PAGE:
Hello again from Mountain Mecca and Hippie Heaven!
There’s an old ancient Greek expression which translates roughly as, “What’s with the young people these days? The vandalism, the foul language, the baggy togas?!” At what age do we start complaining about “young people”? This thought occurred to me when Prez was called out to fix some stuff at the local French bakery – an act of (allegedly) youth vandalism.
Side note: Doing work for credit at a gourmet French bakery is dangerous; when you next see me I may be 350 lbs. Damn you filthy baguettes! Damn you all to hell!!
Mmmmmmmm, baguettes. Crispy on the outside, warm and soft on the inside. Pieces torn off and dipped in butter…
Oops! Erm…um…where was I? Oh yes, the youth of today. Are today’s kids really worse than those of our generation, or of generations past? Well, even the idyllic little town of Nelson is facing some big city youth problems – most notably, vandalism.
Graffiti was bad enough but there was always the argument that it was a form of street art. And in some cases that was (is) true; I’ve seen spray-painted art on the sides of buildings that I would pay to have in my home. But now the majority of graffiti comes in the form of “tags”, letters arranged in a symbolic form to identify the “tagger”. Are these tags art? Not in my opinion (good god, I feel like I’m back in my Fine Arts 100 course at University – “What is art?”). Nope, most graffiti I see these days is no more than someone’s expression of their disrespect for other people’s property.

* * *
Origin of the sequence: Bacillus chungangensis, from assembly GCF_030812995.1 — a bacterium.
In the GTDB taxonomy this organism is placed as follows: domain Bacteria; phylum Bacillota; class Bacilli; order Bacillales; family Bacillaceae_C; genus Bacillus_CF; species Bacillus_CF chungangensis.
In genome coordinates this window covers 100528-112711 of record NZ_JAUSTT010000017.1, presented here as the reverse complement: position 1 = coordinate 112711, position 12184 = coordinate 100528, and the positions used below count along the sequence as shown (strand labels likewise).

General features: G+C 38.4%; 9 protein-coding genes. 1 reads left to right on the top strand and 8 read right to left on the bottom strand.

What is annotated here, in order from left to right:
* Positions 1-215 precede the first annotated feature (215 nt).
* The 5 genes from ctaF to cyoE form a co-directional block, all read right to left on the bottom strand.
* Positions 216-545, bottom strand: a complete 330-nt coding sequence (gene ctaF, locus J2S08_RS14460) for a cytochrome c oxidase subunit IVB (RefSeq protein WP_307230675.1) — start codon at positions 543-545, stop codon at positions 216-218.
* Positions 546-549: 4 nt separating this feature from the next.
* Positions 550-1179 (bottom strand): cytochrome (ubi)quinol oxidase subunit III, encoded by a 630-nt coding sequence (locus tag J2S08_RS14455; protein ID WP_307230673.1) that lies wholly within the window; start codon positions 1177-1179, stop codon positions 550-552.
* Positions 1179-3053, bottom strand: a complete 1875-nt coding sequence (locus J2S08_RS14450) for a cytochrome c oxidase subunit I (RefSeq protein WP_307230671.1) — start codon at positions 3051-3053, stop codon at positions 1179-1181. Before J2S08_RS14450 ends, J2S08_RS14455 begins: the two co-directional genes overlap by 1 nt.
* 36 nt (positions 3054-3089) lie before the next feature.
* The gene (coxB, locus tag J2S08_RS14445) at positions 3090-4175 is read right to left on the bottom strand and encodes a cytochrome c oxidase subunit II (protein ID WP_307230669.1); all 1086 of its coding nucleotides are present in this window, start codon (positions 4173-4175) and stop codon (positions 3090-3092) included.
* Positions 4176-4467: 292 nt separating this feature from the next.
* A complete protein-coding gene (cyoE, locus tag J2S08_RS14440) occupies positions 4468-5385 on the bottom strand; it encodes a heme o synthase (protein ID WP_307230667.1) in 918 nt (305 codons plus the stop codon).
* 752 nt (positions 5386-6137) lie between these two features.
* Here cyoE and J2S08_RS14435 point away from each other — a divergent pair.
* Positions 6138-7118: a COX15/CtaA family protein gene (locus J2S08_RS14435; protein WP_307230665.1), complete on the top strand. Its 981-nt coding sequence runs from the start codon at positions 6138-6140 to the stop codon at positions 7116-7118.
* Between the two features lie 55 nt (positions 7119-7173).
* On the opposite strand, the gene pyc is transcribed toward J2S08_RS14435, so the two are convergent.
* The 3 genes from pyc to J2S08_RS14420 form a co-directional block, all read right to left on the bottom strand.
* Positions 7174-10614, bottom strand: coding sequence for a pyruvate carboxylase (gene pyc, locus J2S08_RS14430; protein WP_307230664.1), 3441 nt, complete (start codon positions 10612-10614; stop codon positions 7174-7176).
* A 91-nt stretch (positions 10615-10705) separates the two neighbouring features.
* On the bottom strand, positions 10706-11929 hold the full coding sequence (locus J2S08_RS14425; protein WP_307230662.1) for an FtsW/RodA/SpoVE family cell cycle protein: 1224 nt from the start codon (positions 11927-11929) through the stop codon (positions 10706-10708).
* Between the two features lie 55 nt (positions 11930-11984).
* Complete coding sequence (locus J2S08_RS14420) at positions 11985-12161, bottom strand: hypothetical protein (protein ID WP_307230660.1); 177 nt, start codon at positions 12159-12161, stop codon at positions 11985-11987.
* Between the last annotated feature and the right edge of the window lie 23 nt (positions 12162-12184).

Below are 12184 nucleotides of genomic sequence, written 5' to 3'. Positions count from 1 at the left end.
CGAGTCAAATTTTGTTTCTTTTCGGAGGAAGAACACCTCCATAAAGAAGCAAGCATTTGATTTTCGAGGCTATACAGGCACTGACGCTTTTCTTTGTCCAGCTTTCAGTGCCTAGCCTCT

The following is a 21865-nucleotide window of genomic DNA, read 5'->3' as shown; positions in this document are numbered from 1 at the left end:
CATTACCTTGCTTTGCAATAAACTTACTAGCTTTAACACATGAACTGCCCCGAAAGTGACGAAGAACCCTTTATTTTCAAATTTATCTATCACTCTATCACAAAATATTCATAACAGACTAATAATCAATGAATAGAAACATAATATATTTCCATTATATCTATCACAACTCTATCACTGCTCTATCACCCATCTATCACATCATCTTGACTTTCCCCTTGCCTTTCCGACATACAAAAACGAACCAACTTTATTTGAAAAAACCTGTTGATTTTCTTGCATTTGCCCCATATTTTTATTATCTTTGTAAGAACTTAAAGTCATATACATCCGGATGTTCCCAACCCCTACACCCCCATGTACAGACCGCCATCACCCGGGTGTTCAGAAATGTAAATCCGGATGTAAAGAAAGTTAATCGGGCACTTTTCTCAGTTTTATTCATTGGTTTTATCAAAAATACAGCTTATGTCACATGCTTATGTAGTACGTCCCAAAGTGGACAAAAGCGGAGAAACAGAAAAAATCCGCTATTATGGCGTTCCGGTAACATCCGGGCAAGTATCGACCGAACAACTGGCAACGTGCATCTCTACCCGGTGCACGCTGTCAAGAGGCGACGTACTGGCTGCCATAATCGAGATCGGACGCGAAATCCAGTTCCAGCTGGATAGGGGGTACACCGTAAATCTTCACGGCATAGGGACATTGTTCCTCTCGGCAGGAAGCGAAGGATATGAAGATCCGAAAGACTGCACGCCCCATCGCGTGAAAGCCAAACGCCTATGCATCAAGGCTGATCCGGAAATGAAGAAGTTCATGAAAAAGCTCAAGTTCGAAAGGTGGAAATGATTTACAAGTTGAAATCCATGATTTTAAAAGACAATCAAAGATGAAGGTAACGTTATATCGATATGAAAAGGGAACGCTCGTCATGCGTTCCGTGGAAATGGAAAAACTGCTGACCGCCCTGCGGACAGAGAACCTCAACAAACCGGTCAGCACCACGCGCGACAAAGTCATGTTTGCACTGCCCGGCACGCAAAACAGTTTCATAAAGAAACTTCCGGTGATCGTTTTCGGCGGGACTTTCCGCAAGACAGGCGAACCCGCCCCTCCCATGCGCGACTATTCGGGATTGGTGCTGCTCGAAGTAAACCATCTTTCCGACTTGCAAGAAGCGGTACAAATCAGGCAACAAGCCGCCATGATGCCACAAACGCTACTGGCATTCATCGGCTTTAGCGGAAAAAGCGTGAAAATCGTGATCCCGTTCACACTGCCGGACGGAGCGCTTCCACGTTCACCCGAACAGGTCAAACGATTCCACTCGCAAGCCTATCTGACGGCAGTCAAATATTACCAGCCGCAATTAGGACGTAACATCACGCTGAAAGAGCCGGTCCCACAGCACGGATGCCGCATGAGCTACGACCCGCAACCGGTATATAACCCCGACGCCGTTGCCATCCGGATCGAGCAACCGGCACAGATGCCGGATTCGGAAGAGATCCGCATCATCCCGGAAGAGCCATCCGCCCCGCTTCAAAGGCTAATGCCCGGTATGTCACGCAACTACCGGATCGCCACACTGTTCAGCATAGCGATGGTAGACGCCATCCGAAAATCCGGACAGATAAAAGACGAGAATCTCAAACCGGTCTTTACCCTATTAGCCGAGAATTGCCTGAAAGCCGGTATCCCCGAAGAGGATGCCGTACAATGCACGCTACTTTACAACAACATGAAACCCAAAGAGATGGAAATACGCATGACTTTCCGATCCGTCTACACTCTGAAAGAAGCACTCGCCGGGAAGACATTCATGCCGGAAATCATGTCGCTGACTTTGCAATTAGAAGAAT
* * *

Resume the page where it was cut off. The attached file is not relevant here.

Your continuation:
And it is generally assumed that graffiti artists/taggers/vandals are almost always youths.
I’m guessing that most of you reading this were young once. And I’m willing to lay Vegas odds on the fact that all of you can think back to those golden days of yesteryear and find one example of an act you committed that was truly, completely, and utterly stooopid. (Yes, that’s stupid with 3 o’s!). Maybe you were caught, maybe not. Maybe you were lucky you didn’t kill yourself, or someone else. Do you laugh about it now with friends? Do you say, “Oh man, I can’t believe I did that!” have a sip of beer and move on? And do you, when you see, read, or hear about some kids doing something similar today, think ‘Kids these days. Little shits!”
Of course, I, as a child, was an angel. Folks used to call me “The Perfect One”, some compared me to Jesus.